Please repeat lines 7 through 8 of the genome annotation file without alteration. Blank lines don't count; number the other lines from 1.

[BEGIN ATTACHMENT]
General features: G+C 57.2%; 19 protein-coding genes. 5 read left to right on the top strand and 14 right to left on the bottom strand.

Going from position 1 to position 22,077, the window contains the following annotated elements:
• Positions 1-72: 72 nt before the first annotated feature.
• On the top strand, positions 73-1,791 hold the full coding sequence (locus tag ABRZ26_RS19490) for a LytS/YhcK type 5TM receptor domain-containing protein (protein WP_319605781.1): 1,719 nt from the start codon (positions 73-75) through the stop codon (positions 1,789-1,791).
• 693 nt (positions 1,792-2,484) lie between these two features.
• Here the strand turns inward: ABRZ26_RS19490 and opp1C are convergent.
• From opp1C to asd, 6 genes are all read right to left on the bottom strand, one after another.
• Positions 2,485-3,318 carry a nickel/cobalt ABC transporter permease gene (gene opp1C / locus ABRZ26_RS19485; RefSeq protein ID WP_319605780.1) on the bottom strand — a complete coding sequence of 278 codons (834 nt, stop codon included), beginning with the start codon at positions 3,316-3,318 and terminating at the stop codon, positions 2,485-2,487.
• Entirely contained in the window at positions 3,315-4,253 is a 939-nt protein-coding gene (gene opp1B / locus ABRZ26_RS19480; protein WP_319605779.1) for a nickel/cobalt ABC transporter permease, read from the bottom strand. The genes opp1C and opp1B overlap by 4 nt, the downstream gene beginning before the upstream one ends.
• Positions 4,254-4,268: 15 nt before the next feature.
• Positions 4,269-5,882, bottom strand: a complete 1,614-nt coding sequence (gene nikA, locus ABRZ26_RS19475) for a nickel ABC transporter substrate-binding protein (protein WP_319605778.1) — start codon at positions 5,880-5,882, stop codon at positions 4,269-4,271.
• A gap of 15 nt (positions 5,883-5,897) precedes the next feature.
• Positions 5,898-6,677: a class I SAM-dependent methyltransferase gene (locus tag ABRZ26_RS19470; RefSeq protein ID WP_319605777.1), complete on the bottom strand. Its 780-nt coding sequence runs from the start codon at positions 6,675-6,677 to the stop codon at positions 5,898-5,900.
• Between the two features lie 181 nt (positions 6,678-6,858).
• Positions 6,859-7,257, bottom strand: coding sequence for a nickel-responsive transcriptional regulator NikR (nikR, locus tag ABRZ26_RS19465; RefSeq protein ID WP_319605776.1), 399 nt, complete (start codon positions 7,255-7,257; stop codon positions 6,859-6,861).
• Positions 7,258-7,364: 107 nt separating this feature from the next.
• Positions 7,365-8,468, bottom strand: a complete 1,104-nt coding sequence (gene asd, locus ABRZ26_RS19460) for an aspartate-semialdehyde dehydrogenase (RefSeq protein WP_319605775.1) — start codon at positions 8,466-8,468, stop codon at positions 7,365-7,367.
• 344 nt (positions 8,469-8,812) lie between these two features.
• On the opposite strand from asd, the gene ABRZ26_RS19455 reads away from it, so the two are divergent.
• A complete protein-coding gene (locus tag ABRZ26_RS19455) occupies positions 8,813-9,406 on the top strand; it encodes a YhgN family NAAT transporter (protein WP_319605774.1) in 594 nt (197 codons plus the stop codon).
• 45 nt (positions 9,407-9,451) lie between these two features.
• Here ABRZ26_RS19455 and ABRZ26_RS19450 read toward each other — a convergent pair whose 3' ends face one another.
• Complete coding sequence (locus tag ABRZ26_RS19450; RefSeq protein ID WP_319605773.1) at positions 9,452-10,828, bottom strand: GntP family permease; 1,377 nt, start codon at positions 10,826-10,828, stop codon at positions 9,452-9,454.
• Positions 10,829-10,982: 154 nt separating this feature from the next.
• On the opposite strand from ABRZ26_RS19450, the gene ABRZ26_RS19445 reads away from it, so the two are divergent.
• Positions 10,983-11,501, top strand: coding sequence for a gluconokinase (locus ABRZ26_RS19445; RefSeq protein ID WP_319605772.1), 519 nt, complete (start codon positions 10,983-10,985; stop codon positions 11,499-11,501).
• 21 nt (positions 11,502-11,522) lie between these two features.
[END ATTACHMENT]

• From opp1C to asd, 6 genes are all read right to left on the bottom strand, one after another.
• Positions 2,485-3,318 carry a nickel/cobalt ABC transporter permease gene (gene opp1C / locus ABRZ26_RS19485; RefSeq protein ID WP_319605780.1) on the bottom strand — a complete coding sequence of 278 codons (834 nt, stop codon included), beginning with the start codon at positions 3,316-3,318 and terminating at the stop codon, positions 2,485-2,487.